This blows my mind. In addition to being able to 'hack' nearly anything, teachers are constantly finding ways to use our software that we didn't even know about. For example, if you are excited about the ability to add audio files to a student card in SchoolStatus, you can thank Sharon Hoye and Stephanie Cotnam and Laura Evans and probably a bunch of other incredibly talented educators at Scott County School District for innovating the way they monitor improvement in reading. Maybe it comes from having to do so much with so little, but your ability to 'MacGyver' your classroom is inspiring.
6. You get really excited about free swag (probably because you aren't paid enough).
Bring on the hats and t-shirts! Conferences are one of the best times to stock up on anything you can dole out as student bribes. Cue the Oprah GIF. “And you get a color changing cup! And you get a color changing cup! And you get a color changing cup!" Seriously though. Hollar at me. I'll send you a color changing cup.
7. Your performance is really important to you.
Working in education, you realize really quickly that everything is constantly evolving and changing. Methods, assessments, buzzwords and jargon. Good grief at the jargon! I can speak it pretty well now, but in the beginning, I might hear a sentence that literally sounded like, "Across spatial and temporal scales, ss dis aggregate compelling, holistic, and intersegmental culminating products as part of a visionary top-down trans-disciplinary perspective."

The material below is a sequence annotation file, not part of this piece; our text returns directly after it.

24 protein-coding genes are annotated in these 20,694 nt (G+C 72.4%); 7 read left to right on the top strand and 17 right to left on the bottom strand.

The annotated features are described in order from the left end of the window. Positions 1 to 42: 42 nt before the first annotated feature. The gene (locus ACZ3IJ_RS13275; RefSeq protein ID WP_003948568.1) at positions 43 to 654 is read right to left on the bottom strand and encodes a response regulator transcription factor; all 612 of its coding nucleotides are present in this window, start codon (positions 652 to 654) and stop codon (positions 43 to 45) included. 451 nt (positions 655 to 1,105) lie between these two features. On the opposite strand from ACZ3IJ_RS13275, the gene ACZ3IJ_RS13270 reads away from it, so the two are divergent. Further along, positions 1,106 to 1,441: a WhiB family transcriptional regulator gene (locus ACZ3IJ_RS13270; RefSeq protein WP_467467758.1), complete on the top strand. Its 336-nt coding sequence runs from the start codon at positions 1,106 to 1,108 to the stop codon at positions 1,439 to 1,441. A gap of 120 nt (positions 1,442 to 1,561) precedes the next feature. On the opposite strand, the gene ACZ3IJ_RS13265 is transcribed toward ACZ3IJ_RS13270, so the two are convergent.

What? Is that English? What does that even mean?
And on top of that, you are expected to be up to date, and improving ALL THE TIME. At SchoolStatus, we do try and help with that. In order to make sure you are growing as a teacher, performance feedback is truly important. Our teacher evaluation app, Feedbak, makes it easy for you to keep up with your observations and have a conversation with your administrator. And I know that's important to you. I know that because when evaluations are uploaded from the app, our usage rates go WAY UP. Which is great. You care about your performance. I truly believe the best teachers do.
8. Students are more than just numbers to you.
With so much focus on testing and proficiency scores, and yada yada yada, it may seem from the outside looking in that students are just little test takers to educators. I know from speaking to you everyday, that couldn't be further from the truth for you. They are lives that you are directly affecting. They are people that face adversity just like any of us. Not only do you get to be there for them, you see it as a privilege. You get to help mold our future.
9. You take your summers seriously.
Well, what little of them you do actually get. I figured this out by watching my friends re-emerge back into the world each June. I've seen you regain somewhat of a social life for a couple of weeks during the summer. It's not long- but for a tiny bit of the summer, you are the life of the party. You make the strongest drinks, smile the biggest, and tell the best stories. That happiness can't be faked. I've seen it. Regardless of the bedraggled manner in which you slide into the end of the year, the fact that you love what you do couldn't be more obvious.
10. You are AWESOME.
I doubt many people truly know how much blood, sweat, tears, and coffee goes into being an educator. It takes a special person to do what you do, and to do it well. My hat is off to you. To all my friends who are teachers, to all the teachers I help everyday at SchoolStatus, to all the teachers out there I haven't met; I appreciate you. I applaud you. And I want you to know, I'm still learning from you. Cheers.
Robert Reeder works on the Ops team at SchoolStatus as an Integrations and Support Specialist. If you've ever talked to him on the phone, you know he is the go-to problem solver at SchoolStatus and an all-around sweet dude. To find out more about what Robert helps educators do, click here.